ACL Injuries

Everything you need to know

ACL injuries: Everything you need to know:

The ACL (anterior cruciate ligament) is located in the knee and is one of the most common ligament injuries of the knee. ACL ruptures have a high prevalence in people participating in high-risk sports, like soccer, rugby, and basketball.


  • Anterior cruciate ligament – attaches the tibia and the femur in the centre of your knee; it’s located deep inside the knee and in front of the posterior cruciate ligament. It limits rotation and forward motion of the tibia.
  • Posterior cruciate ligament – is the strongest ligament and attaches the tibia and the femur; it’s also deep inside the knee behind the anterior cruciate ligament. It limits the backwards motion of the knee.
  • Medial Collateral Ligament (tibial collateral ligament) – attaches the medial side of the femur to the medial side of the tibia and limits sideways motion of your knee.
  • Lateral Collateral Ligament (fibular collateral ligament) – attaches the lateral side of the femur to the lateral side of the fibula and limits sideways motion of your knee.
  • Patellar ligament – attaches the kneecap to the tibia

Signs and symptoms:

  • You will hear an audible ‘pop’ or ‘crack’ in the knee
  • Most complete tears of the ACL are extremely painful, mainly in the 1st few minutes after injury.
  • Initially you will be unable to carry on with your activity.
  • Pain will limit further activity with complete ACL tears
  • Swelling
  • Instability
  • Restricted movement – loss of extension
  • Widespread mild tenderness
  • Joint tenderness on the side of the knee

Grade or severity of injury:

  • Grade I Sprain:
    • The fibers of the ligament are stretched but there is no tear.
    • Some tenderness and swelling
    • No instability
    • No increased laxity
  • Grade II Sprain:
    • The fibers of the ligament are partially torn
    • Some tenderness and moderate swelling
    • Some loss of function is present
    • Some instability in the knee
  • Grade III Sprain:
    • The fibers of the ligament are completely torn (ruptured)
    • Tenderness, but not a lot of pain
    • There may be a little swelling or a lot of swelling
    • The ligament cannot control knee movements
    • Significant instability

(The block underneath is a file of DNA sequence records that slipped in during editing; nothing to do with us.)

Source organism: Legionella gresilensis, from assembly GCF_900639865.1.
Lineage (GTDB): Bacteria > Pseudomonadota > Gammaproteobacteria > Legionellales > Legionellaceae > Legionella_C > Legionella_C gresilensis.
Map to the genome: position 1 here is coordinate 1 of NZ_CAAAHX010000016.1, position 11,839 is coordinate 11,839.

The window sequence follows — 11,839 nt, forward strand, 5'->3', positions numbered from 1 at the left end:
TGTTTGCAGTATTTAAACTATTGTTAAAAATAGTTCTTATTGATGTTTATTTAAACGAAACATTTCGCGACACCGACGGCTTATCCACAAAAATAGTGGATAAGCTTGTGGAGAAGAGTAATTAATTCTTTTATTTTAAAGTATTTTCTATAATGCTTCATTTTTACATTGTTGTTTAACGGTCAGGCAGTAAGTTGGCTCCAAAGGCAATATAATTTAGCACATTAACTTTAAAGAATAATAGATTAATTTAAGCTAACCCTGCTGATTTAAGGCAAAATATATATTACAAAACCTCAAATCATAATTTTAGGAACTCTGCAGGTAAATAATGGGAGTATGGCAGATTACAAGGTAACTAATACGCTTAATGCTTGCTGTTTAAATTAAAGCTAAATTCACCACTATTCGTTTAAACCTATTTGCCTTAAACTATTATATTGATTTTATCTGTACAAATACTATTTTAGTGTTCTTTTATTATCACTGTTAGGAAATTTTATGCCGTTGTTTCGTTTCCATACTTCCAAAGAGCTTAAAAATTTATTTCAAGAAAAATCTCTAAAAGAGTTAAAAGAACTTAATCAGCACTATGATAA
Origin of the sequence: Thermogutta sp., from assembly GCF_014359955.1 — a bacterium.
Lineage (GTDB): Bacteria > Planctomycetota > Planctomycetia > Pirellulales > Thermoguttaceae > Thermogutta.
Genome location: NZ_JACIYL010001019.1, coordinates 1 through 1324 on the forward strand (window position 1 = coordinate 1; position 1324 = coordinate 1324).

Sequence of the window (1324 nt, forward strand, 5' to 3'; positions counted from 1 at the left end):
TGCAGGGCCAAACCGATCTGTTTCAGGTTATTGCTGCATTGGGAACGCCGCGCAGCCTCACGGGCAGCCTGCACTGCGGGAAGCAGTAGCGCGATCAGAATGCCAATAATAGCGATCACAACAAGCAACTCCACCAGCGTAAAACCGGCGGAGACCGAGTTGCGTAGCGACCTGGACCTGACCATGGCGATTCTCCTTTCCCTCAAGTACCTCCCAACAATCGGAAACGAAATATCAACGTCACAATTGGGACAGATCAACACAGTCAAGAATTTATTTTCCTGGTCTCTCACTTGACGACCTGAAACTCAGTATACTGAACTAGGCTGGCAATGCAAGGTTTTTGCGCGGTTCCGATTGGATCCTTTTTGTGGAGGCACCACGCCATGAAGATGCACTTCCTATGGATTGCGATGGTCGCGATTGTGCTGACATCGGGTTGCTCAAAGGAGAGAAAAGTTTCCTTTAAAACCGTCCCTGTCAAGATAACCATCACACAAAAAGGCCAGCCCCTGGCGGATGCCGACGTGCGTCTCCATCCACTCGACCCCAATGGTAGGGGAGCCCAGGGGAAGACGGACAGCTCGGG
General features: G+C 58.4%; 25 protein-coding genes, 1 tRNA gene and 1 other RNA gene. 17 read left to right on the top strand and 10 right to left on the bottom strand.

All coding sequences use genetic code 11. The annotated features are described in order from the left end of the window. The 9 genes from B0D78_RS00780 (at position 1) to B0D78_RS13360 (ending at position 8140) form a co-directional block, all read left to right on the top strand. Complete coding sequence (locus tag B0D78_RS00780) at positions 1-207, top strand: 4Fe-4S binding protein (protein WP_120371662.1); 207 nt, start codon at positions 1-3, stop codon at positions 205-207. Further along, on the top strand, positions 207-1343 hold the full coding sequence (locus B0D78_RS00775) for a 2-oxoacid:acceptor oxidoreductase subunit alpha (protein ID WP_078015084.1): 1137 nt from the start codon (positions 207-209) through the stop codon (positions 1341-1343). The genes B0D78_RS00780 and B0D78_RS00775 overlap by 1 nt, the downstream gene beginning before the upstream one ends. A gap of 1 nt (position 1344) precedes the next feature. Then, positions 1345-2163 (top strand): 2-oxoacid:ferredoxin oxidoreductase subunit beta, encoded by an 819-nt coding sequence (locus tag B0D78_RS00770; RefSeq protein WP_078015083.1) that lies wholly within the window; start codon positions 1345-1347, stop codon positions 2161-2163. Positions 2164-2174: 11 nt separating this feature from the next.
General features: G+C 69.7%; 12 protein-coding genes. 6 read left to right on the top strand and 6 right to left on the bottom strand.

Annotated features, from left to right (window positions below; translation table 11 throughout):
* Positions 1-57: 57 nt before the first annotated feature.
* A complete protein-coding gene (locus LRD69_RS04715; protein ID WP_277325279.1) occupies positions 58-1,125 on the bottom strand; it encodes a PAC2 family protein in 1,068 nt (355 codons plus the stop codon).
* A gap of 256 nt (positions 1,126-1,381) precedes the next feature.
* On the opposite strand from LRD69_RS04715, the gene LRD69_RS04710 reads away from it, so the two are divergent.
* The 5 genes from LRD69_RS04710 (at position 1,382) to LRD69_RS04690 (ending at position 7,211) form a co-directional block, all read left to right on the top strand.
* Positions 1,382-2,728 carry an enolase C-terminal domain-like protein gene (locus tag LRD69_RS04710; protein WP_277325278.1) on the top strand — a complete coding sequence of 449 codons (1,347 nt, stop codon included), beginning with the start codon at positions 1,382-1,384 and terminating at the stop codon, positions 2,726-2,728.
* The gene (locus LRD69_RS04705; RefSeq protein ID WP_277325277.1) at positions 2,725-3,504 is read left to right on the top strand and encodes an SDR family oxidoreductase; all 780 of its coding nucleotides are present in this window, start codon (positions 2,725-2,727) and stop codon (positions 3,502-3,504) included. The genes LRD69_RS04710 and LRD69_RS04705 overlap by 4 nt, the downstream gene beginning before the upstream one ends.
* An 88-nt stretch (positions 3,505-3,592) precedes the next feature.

• There is also rotational instability

Causes of ACL injuries:

ACL injuries usually occur with non-contact mechanisms of injury, such as pivoting, sidestepping or quick acceleration-deceleration movements. Female athletes are more prone to ACL injuries, because of female specific muscular strength, body alignment, physical condition, and increased ligament laxity.

Surgical vs non-surgical management:

With non -surgical management, progressive rehabilitation and physiotherapy is advised to return to full functioning. Non-surgical management will be encouraged in the following cases:

  • Isolated ACL injuries
  • Partial tear of ACL ligament
  • No instability
  • People who do not participate in high-risk sports

Surgical management may be necessary in certain cases. During surgery the ACL ligament will be replaced with a graft made out of a tendon. Surgical management will be encouraged in the following cases:

  • Combined injuries (ACL injury combined with another structural injury of the knee)
  • Complete ACL ruptures
  • Complete instability
  • Athletes needing to return to high-risk sport as soon as possible


Physiotherapy plays an important role in the rehabilitation of ACL injuries. Pre-operative as well as post-operative therapy are crucial to ensure full recovery and return to sport.

Pre-operative rehabilitation:

Pre-operative rehabilitation consists of strength and conditioning of the knee to ensure quick recovery post-operatively.

Post-operative rehabilitation:

Post-operative rehabilitation will start immediately post-surgery. Rehabilitation will continue for a few months to return to full function.

The goals of rehabilitation immediately post-ACL reconstruction will consist of reducing swelling, improving range of motion in the knee and maintain the strength of the muscles surrounding the knee. Rehabilitation will continue when the patient starts with full weight bearing to improve the walking pattern and start with functional strengthening.

Sport specific strength will follow upon completion of functional strengthening and will be combined with balance and control exercises. Plyometrics and agility drills will also form part of the patient’s final phase of rehabilitation to prepare the athlete to return to sport.

Written by Elzanne Myburgh May 2020